Answer. I presume such to be the fact. I think only two regiments of his whole division ever got into the enemy's works. I saw no more and have said so very often.
Tenth question. Were not my brigade and Thayer's on the spot which orders and prepared to support Morgan in the assault?
Answer. My brigade and Thayer's were on the spot with orders and prepared to support Morgan in the assault. I have stated to many persons that instead of supporting Morgan's division Thayer's brigade and my own went in advance of him. My whole brigade was in the works before a single regiment of Morgan's appeared, and General Thaeyer stated to me that when he entered the enemy's works he found two regiments of Morgan's lying down in the first line of rifle-pits. When were we repulsed I came of the works at the same time with General Thayer, and we both saw Colonel De Courcy, commanding one of Morgan's brigades, outside of the works with a large body of troops formed in column under bluff upon which the first line of rifle-pits was built. He refused to take or order his men into the enemy's works. I have often made these statements, and I have also stated that General Morgan ordered me to assault without giving me a particle of information as to the nature of the ground over which I was to assault or giving me time to reconnoiter and obtain it, and that he did this against my earnest and repeated protest.
Eleventh question. Was not General Hovey's brigade close at hand?
Answer. It was.
Twelfth question. Did these six brigades, or two divisions, compose more than one-half your command.
Answer. I believe so.
Thirteenth question. Did I at any time before, at the time, or after advise any other mode or plan of attack?
Answer. I did not, and never made a suggestion to any one that I had been guilty presumption.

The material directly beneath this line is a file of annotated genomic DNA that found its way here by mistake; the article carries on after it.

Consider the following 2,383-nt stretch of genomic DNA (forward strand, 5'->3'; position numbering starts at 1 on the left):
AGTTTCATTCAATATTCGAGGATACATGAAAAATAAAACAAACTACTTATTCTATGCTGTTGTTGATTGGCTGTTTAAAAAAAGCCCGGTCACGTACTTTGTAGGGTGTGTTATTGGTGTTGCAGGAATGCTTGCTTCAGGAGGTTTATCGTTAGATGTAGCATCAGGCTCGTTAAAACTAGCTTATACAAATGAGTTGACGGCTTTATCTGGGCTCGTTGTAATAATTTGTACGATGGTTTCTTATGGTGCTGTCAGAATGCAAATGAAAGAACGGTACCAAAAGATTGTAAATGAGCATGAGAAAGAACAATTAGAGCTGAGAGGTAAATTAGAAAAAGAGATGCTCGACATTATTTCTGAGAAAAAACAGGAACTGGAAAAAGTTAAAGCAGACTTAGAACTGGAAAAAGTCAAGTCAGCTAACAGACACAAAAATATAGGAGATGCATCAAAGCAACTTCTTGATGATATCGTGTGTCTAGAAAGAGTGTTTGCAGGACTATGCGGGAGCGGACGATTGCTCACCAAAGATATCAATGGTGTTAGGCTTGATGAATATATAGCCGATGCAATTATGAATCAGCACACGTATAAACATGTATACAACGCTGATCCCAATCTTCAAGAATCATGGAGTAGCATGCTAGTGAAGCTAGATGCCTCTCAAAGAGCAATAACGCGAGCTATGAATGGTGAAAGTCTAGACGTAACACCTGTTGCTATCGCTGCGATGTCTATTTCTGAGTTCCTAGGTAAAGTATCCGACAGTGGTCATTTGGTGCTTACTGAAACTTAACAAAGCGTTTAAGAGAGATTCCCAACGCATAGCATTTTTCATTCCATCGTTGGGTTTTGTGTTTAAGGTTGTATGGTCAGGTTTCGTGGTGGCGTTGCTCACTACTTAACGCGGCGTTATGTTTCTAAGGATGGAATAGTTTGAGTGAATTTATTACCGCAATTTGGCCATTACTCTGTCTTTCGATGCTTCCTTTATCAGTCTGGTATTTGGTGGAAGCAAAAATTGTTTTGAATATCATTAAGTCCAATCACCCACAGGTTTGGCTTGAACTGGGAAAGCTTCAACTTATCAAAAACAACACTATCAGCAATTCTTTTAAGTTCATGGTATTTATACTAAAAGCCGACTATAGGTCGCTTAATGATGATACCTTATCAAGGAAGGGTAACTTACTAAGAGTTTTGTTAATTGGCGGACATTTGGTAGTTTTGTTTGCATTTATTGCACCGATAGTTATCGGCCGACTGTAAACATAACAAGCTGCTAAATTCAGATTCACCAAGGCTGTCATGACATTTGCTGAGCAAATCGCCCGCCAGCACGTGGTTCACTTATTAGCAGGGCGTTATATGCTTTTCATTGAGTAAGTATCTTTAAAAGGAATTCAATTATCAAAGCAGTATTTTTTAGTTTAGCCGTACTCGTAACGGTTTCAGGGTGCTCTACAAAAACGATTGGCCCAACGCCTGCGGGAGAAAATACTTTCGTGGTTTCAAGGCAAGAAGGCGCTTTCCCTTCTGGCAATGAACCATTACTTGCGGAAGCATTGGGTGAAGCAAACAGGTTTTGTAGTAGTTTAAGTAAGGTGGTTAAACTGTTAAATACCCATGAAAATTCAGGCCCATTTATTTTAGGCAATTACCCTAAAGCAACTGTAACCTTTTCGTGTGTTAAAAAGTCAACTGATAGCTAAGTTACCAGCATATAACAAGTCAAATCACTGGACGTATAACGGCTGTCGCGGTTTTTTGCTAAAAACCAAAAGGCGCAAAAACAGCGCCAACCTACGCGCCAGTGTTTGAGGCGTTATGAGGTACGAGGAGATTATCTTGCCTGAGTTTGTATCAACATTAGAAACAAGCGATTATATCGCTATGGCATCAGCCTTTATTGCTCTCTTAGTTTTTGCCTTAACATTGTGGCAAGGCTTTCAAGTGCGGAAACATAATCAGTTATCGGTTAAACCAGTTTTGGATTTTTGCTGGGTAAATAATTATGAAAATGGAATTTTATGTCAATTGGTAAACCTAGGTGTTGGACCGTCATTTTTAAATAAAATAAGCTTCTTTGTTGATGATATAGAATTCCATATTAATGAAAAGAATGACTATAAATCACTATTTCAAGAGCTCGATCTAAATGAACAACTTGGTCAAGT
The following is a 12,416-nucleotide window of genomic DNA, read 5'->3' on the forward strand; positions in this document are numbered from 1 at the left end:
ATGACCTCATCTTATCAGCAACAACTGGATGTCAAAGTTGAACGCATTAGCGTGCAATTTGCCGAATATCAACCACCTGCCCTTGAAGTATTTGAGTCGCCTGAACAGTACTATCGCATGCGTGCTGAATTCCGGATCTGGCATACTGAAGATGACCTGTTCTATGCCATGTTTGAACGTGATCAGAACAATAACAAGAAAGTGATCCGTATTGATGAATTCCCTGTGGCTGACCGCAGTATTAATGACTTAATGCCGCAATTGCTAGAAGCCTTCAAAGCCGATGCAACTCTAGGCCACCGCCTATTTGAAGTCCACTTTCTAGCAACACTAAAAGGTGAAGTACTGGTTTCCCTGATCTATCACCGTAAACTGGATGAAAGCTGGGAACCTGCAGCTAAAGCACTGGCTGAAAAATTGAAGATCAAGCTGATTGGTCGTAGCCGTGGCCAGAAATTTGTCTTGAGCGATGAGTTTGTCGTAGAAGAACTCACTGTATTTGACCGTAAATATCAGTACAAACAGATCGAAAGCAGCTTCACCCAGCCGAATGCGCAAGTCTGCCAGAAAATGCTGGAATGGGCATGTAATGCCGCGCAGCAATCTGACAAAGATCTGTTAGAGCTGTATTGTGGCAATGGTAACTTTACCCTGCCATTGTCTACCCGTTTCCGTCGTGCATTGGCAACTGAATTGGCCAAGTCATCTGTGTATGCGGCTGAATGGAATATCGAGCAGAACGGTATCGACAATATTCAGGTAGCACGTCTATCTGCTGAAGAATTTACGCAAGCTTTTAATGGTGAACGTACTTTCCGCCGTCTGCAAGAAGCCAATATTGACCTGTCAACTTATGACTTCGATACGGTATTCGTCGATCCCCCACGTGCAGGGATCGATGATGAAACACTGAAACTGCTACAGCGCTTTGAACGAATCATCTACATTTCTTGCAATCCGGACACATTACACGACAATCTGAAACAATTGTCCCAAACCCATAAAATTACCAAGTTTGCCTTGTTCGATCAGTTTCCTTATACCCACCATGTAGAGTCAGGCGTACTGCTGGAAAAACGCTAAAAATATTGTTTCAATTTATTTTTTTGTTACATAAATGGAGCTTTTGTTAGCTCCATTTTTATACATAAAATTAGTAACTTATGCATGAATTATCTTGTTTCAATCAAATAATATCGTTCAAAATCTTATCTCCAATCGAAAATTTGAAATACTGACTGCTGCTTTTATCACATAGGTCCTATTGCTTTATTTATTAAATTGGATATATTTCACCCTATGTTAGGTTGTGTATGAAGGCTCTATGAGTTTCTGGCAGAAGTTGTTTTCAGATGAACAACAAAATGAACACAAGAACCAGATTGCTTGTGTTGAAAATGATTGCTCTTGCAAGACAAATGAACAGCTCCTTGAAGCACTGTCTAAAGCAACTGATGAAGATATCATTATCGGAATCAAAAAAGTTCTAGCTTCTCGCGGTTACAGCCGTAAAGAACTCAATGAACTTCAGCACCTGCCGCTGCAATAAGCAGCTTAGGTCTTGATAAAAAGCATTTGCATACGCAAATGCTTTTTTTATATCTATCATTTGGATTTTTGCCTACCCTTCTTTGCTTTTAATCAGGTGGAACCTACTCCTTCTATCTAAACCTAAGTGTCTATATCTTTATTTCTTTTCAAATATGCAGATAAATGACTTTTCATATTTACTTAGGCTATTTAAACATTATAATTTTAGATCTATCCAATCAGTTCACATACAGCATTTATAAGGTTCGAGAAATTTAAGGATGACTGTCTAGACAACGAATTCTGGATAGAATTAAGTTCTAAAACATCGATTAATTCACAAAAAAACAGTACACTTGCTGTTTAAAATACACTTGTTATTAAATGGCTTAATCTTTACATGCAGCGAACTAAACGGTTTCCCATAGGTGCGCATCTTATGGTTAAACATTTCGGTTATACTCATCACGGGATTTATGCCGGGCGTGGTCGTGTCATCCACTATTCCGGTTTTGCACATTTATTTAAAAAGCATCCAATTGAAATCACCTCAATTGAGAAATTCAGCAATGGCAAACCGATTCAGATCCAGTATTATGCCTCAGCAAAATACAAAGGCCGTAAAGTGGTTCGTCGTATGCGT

Fourteenth question. Did I not and do I not approve the withdrawal of your forces from Yazoo Island?
Answer. I do not recollect to have expressed any opinion on the subject, but I have no hesitation in saying that I approved and still approve the withdrawal of the forces from the Yazoo. I have no doubt the enemy had been largely re-enforced and greatly exceeded us in number.
Fifteenth question. Were not your orders specific that nothing should be left behind except a few barrels of pork and some hard bread, which my commissary reported to you in person not be moved back?
Answer. I answer the shole of the above in the affirmative, and add that when my commissary reported to me that he had left some barrels of pork and hard bread by your orders, I sent him and my quartermaster back to bring it up,and told the commissary he had no business to go the general-in-chief at such a moment to inform him that he could get no transportation; that it was not to be supposed that at such a moment you could give attention to such a matter; that his business was to impress all transportation that he could find unemployed and bring in the supplies. The quartermaster and commissary went back with a regiment, furnished by General Hovey, and brought in all the provision except sixteen barrels of pork, which had been rolled into the bayou and was not considered of sufficient value to wet the men